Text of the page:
Fear of flying is very real and can be paralyzing for some. If this applies to you, try this visualization technique utilized by some flight attendants to help passengers cope: Compare flying to being on a boat. There are waves on the water and the boat rocks and goes up and down. Airplanes behave in pretty much the same way, riding invisible waves of air. Consider actually listening to a recording of waves—Amazon’s top pick for travelers is the lightweight Bose QuietComfort 25 Noise Cancelling Headphones.

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Young girl traveler walking with carrying hold suitcase in the airport. Tourist Concept. escalator, interior of the Indian pudong airport.diy13/Shutterstock

Dress for success

Now, this may not always work in your favor depending on availability, but flight attendant Joe Alvarado-DePalma says that wearing a well thought out outfit instead of those comfy sweats may just reap the rewards in terms of upgrades. “If you dress professionally you are more likely to be upgraded to other classes free of charge,” he advises. Check out these sleek, stretchy, pull-on dress pants by Ginasy that only look professional. Find out the craziest things flight attendants have seen on the job.

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hair iron with towelsgcafotografia/Shutterstock

Keep it neat

When you’re going from the airport to a business meeting with little time to spare, it can be difficult to keep from looking ruffled and tired. One flight attendant gave this tip for keeping your clothes tidy on the fly. “Use your flat iron to touch up your clothes when you’re in a rush and there’s no time for the ironing board,” she suggests. The one from BaByliss PRO is voted Best Overall on Amazon for being sturdy and reliable. Flight attendants always pack these essential items during the winter. 

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Close up, Woman's hands are pack suitcase, clothes in bag for travel. Top view.inewsfoto/Shutterstock

Pack smart

Checked bag fees are no fun, nor is trying to cram an overstuffed carry-on into the overhead compartment. “Limit the number of shoes you bring. These take up the most space in your suitcase,” an American Airlines flight attendant told Thrillist. “Then, fold all jeans and pants as you normally would and roll them up, placing them on top of the shoes next to each other. Then do the same for shirts. Lastly, all underwear and socks go on the top or in empty crevices.” Try it, it works!

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Aerated soft drink on the airplaneAfriramPOE/Shutterstock

Can do

While water and beverages with electrolytes are strongly recommended on flights over carbonated beverages, if you’re really jonesing for that entire can of soda (not just what is placed in the little plastic cup), you can have it. Just ask politely! “The reason we pour it in a cup goes back to the old days of service,” flight attendant Typhanie King told the Huffington Post. “It’s just good customer service to pour your drink in a cup. Many people prefer to drink out of a cup. But you can certainly ask for the entire can of pop.” Consider bringing your own reusable straw, which you can pull out over and over at your destination to avoid wasting plastic. Try Viski metal straws in a trendy copper finish.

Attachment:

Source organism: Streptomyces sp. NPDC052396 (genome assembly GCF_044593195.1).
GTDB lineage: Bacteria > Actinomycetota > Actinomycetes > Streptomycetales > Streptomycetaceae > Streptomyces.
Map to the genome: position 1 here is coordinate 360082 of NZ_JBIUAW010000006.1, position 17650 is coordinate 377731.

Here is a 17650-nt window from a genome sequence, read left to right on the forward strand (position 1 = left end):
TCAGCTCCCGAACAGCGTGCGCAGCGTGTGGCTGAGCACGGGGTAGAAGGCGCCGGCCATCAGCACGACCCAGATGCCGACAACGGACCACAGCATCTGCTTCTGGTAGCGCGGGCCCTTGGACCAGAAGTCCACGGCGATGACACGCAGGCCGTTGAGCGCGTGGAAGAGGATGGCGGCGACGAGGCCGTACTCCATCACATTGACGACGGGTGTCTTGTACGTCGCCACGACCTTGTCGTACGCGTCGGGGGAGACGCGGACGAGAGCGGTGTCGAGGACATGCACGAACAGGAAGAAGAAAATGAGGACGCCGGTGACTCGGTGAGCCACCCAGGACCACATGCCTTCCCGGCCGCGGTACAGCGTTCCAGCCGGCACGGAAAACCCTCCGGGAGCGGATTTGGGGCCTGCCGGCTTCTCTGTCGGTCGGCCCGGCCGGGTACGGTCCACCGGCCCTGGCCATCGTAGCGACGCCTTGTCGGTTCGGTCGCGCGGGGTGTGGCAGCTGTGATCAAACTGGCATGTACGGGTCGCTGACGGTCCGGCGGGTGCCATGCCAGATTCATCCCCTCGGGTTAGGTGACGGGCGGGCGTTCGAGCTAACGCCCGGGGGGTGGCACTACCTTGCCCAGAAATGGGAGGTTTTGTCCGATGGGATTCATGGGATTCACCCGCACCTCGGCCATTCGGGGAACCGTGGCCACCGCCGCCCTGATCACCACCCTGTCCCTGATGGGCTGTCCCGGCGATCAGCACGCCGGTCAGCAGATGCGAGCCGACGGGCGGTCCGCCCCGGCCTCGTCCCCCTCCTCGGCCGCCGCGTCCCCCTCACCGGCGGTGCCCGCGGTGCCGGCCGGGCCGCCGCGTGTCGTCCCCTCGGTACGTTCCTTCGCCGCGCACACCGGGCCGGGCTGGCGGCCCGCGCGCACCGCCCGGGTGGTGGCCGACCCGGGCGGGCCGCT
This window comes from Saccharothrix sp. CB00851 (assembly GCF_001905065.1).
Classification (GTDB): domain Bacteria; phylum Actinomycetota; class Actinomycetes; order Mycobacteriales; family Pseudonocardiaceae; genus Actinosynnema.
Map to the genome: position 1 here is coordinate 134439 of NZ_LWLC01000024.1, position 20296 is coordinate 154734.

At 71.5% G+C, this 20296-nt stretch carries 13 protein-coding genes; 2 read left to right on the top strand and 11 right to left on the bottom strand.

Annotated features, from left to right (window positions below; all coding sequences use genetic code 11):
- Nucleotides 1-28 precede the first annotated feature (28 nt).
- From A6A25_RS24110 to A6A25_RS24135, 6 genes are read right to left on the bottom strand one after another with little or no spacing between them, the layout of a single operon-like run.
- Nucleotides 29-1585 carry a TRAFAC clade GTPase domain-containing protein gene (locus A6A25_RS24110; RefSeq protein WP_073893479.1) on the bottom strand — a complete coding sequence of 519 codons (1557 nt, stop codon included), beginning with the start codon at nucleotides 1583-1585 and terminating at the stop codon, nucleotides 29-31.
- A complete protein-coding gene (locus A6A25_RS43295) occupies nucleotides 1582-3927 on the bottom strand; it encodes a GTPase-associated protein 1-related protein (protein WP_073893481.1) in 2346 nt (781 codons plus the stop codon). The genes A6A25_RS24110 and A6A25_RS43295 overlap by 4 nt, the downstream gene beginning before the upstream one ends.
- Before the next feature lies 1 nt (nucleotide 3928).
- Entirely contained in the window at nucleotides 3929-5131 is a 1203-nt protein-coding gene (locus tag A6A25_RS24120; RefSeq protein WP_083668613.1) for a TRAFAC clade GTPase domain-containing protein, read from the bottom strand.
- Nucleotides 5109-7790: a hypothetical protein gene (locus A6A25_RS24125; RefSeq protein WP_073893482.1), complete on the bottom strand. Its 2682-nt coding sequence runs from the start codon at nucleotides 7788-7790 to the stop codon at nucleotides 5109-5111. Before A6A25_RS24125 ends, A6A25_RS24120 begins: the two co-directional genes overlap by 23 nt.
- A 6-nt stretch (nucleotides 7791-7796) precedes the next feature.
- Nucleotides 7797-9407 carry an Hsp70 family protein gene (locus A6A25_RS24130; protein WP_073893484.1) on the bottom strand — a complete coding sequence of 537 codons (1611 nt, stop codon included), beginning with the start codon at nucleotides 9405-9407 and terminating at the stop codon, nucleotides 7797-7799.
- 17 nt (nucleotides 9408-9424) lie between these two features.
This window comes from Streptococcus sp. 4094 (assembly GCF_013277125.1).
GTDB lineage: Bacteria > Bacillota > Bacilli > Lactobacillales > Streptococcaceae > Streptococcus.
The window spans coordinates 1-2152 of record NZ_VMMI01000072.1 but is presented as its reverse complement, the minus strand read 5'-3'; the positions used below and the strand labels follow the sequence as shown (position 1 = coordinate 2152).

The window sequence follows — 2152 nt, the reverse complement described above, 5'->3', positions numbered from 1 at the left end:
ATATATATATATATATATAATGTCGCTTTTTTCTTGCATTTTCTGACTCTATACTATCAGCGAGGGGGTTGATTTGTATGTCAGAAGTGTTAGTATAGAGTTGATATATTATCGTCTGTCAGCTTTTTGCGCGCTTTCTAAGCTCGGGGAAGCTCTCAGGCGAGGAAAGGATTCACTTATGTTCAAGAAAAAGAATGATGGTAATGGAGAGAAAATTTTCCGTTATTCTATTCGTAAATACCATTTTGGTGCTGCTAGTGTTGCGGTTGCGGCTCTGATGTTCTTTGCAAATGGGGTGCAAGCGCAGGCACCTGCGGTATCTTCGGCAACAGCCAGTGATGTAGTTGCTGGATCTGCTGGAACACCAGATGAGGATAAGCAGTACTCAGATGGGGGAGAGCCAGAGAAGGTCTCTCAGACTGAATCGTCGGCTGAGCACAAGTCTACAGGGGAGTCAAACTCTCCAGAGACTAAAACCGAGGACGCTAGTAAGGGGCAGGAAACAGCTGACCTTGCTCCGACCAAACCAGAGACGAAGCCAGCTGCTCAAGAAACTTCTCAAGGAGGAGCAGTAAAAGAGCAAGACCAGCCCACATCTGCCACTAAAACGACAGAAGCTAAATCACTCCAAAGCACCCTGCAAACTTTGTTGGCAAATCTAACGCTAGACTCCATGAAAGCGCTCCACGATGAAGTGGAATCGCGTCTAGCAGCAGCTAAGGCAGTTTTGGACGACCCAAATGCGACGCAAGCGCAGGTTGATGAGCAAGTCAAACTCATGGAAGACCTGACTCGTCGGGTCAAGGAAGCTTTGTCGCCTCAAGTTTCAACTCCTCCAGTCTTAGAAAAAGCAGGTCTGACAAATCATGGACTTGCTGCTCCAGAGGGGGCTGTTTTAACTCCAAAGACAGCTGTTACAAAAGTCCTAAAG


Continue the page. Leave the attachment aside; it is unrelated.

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baby child sitting in car seat with safety belt locked protectionSuti Stock Photo/Shutterstock

Safety and security

If you’re traveling with small children, you’re probably already aware of the massive amounts of gear you need to bring. But flight attendants actually recommend lugging that car seat as well. “Car seats aren’t just safer for children,” Veda Shook, an Alaskan Airlines flight attendant told Real Simple. “They also help kids stay calmer, since they’re used to being in them.” This Airplane Travel Harness is the only FAA-approved child flying safety device. When flying, keep these flight attendant pet peeves in mind.

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Earns Plizer, Miramar, USA Chap Stick In this Jan. 30, 2012 photo, a row of ChapStick containers is on display at a Mirmarar, Fla. drug store. Pfizer Inc. said, that its fourth-quarter profit fell by half due to one-time charges and a drop in U.S. revenue, which was hurt by blockbuster cholesterol drug Lipitor losing patent protectionJ Pat Carter/AP/Shutterstock

Smooth landing

Long flights can dry out your skin, so staying hydrated is key. But packing a couple of little luxuries to use while you’re in the air and after you touch down will go a long way in helping to feel refreshed. “Pack hand moisturizer and lip balm to fight high-altitude dryness,” flight attendant Heather Sanchez told Forbes. “I always pick up some locally made lip balm at the airport shops before boarding, which also makes a great last-minute souvenir. If you want to plan in advance, Burt’s Bee’s was voted best value lip balm on Amazon. Next, find out the things airlines won’t tell you, but every flier should know.